However, there are certain disadvantages of a sole proprietorship. In this type of business structure, you are personally responsible for the liabilities of your company and hence your own assets are at risk, especially if you need to clear a business debt or fight a legal claim against you. Also, raising money for a sole proprietorship can be difficult as banks are reluctant to offer business loans.
There are two types of partnerships, general partnerships, and limited partnerships. In a general partnership, the partners of the company manage it and take responsibility for the liabilities and other obligations of the company. However, in a limited partnership, there are two types of partners. The general partners own and operate the business and take responsibility for the liabilities of the company. On the other hand, the second type of partners are called limited partners who only serve as investors and have no say in the running of the company nor are subject to the same kind of liabilities as the general partners.
If you are not expecting to have many passive investors, then you should avoid forming a limited partnership company due to the massive amounts of filings and administrative complexities. A major advantage of forming a partnership company is the kind of favorable tax terms it enjoys. A partnership doesn’t pay tax on its income but ‘passes through’ any profits or losses to individual partners. During the time of paying taxes, each of the partners files a Schedule K-1 form as one of the tax forms, indicating their share of partnership income, deductions, and tax credits. In addition, each partner is required to report profits from the partnership in their individual tax return.
Even though a partnership company pays no income tax, however, it must calculate its income and report it through form 1065. Just like a sole proprietorship, general partners are personally liable for the obligations and liabilities of a partnership company. In addition, each general partner has the power to seek loans and make business decisions that will be binding on all the partners. Partnership companies are more expensive to establish as compared to sole proprietorships since they require extensive legal and accounting services.
A corporation is more complicated and expensive than most of the other business entities. Since a corporation is an independent legal entity, distinctly separate from its owners, it has to follow more regulations and tax requirements. The benefit that a corporate business structure provides is the protection against liability of the company. Since the owners of a corporation are not liable for the debts of a company in this type of business structure, they are not putting their own personal assets at risk. Also, a corporation can retain some of its profits, and the owners need not pay tax on them. Another advantage of a corporation is that owners can easily raise money through this type of business entity by selling stocks. In addition, corporations can continue indefinitely, even if one of the shareholders dies, sells shares or becomes disabled.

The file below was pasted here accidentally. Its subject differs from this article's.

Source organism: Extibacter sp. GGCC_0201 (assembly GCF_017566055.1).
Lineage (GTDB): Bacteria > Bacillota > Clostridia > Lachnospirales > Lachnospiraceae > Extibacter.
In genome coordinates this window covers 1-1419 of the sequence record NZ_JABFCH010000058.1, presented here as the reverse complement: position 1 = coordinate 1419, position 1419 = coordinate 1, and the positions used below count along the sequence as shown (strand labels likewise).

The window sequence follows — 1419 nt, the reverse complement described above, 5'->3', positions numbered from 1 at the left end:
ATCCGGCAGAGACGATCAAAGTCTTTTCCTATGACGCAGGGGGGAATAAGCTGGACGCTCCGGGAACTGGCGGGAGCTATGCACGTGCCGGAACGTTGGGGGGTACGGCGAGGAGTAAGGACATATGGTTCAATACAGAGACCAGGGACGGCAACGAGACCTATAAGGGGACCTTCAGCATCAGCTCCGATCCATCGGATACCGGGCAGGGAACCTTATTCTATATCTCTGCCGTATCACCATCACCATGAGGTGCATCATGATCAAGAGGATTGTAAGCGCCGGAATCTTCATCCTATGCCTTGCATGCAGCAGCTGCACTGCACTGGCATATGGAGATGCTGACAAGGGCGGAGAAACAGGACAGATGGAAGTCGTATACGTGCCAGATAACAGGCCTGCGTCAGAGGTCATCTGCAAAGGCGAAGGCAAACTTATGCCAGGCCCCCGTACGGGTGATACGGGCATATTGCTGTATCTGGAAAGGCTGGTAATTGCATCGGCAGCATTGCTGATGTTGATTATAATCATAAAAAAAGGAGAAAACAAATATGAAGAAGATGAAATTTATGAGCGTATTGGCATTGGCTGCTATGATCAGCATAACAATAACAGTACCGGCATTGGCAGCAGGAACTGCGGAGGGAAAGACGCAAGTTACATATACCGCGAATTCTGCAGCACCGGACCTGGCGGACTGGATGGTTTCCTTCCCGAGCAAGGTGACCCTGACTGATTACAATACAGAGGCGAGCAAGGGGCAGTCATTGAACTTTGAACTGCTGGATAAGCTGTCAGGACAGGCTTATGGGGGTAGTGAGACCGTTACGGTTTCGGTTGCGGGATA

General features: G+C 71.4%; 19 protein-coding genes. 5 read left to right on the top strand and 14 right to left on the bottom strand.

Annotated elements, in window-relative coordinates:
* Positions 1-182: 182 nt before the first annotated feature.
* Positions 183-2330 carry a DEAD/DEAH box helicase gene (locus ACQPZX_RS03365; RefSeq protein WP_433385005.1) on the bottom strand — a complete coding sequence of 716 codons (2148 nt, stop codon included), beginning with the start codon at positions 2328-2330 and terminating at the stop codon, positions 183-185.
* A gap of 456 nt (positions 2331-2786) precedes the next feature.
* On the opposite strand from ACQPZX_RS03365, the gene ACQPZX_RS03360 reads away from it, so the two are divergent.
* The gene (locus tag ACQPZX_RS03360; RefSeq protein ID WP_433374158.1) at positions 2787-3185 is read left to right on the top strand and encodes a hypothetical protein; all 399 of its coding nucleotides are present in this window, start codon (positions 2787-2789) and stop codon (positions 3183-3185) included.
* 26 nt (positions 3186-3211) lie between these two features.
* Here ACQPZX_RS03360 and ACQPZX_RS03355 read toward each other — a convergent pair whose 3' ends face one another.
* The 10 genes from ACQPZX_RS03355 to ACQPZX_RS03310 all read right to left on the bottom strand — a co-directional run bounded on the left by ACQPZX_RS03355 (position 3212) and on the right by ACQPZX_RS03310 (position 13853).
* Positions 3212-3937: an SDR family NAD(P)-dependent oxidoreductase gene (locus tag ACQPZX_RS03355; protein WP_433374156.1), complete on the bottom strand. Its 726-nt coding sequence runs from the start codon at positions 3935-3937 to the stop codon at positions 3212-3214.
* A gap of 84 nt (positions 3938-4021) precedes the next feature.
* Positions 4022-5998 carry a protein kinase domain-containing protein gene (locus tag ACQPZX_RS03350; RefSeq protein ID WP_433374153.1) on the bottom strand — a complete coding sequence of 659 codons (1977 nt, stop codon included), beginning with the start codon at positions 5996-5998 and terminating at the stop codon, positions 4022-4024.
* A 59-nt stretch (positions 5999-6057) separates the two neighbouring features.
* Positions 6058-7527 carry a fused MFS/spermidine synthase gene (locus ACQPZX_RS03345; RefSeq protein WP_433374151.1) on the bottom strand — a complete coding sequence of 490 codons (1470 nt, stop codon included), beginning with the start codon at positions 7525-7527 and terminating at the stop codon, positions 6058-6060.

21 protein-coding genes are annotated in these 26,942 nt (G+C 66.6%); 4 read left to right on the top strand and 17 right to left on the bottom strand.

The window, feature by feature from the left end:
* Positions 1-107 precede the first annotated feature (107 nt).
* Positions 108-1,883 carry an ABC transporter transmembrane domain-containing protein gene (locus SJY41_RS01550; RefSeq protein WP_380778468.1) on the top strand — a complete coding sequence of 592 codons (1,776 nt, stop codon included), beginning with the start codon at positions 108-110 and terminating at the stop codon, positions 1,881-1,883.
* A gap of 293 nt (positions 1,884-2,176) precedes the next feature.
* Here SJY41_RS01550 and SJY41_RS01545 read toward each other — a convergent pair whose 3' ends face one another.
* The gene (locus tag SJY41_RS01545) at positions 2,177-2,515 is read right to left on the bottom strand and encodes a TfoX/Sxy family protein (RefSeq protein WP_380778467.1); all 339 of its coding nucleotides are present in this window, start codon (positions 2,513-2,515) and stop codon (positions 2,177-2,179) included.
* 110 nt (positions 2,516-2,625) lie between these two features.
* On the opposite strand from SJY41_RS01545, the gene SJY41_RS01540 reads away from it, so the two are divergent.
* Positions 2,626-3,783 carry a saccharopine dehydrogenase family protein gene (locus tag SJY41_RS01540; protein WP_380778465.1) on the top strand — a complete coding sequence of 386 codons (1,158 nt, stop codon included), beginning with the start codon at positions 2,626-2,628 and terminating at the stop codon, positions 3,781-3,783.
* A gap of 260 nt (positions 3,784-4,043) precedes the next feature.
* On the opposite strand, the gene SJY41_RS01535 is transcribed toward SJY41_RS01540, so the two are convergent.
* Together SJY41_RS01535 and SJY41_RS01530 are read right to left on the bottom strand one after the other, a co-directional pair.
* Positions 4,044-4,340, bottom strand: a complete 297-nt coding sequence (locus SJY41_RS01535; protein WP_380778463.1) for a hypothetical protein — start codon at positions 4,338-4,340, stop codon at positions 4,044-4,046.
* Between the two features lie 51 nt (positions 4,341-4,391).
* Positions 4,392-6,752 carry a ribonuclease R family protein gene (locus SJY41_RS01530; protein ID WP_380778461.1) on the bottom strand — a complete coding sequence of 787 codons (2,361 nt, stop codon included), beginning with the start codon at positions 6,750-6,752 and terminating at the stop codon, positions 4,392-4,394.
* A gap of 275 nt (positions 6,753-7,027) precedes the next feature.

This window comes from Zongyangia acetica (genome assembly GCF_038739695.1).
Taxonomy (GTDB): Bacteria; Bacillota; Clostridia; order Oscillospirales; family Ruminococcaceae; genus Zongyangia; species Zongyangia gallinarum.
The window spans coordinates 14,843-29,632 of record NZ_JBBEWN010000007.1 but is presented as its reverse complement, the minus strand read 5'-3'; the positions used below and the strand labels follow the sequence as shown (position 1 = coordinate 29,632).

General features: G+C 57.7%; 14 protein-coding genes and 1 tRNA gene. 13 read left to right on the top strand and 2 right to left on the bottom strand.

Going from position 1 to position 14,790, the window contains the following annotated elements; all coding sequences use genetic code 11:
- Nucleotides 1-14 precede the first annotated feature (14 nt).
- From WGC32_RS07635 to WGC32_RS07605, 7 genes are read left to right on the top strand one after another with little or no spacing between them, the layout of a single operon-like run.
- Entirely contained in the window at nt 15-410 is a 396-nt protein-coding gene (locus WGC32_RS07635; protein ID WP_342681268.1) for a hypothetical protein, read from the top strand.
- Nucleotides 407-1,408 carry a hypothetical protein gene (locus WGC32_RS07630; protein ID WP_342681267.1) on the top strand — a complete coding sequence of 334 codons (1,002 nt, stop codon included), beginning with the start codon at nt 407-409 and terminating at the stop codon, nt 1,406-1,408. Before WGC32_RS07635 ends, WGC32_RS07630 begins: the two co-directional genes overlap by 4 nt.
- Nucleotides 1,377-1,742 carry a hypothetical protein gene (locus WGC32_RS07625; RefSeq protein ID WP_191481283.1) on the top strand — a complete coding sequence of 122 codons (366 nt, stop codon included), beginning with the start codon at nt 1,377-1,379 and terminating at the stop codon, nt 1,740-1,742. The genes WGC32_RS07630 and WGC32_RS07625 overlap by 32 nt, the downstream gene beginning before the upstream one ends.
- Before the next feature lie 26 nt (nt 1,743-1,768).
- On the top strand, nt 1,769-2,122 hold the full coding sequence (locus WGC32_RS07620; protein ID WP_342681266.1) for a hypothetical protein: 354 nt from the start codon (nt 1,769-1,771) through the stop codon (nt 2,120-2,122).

However, there are a number of drawbacks to the corporation business entity. One of them is the high costs associated with forming a corporation. Since corporations have to be formed as per the specific laws of each state with their own distinct regulations, you need to seek expert guidance of an attorney. Also, as a corporation needs to adhere to complex rules and regulations than a partnership or sole proprietorship, it also requires the services of a Certified Public Accountant (CPA). In addition, another drawback of a corporation is that they are subjected to double taxation on business earnings. Corporations need to pay income tax at both the federal and state levels, and also any earnings distributed to shareholders in the form of dividends are taxed at individual tax rates on the personal income tax returns of the owners.
To avoid double taxation, instead of dividends, you can pay the money as salaries to you and other corporate shareholders. A corporation is not required to pay tax on earnings paid as reasonable compensation, and such kinds of payments can be deducted as business expenses. However, the IRS has set limits on what it believes to be reasonable compensation.
Forming the S corporation is more attractive to small-business owners than a standard corporation as the former provides tax benefits and also gives protection against the liabilities that a corporation may have. In an S corporation, income and losses are passed through to shareholders and can be included in their individual tax returns resulting in just one level of federal tax to pay. Also, those who own an S corporation and don’t possess any inventory are permitted to use the cash method of accounting, which is far simpler than the accrual method.
In cash accounting, income is taxable when received and expenses are deductible when paid. In addition, the Small Business Job Protection Act of 1996 has made S corporations even more attractive for small-business owners. Before this law was passed, S corporations were limited to 35 shareholders. However, after the passing of the Small Business Job Protection Act of 1996, this limit was raised to 75. This enables a greater number of investors to invest in an S corporation and thus attract more capital.
However, there are some disadvantages associated with an S corporation. As in the case of a C corporation, the cost of formation is high, and they have to follow complex legal and tax requirements. They must file articles of incorporation, conduct directors and shareholders meetings, maintain corporate minutes and allow shareholders to vote on major corporate decisions. In addition, an S corporation can only issue common stock. This can create difficulties in raising capital. Moreover, unlike a C corporation, S corporation stock can only be owned by individuals, estates and certain types of trusts.
Limited Liability Companies (LLC)
A Limited Liability Company (LLC) is popular among small business owners as it is a hybrid business entity, combining the best features of partnerships and corporations. By forming an LLC, business owners can avoid double taxation and also enjoy liability protection. Moreover, unlike an S corporation, there is no limit on the number of shareholders in an LLC. Also, any owner of the LLC is entitled to a full participatory role in the running of the business, while in a limited partnership, limited partners don’t have any say in how the business is managed. On the other hand, LLCs don’t enjoy a perpetual life and some states have laws enacted that the company must dissolve after 30 or 40 years.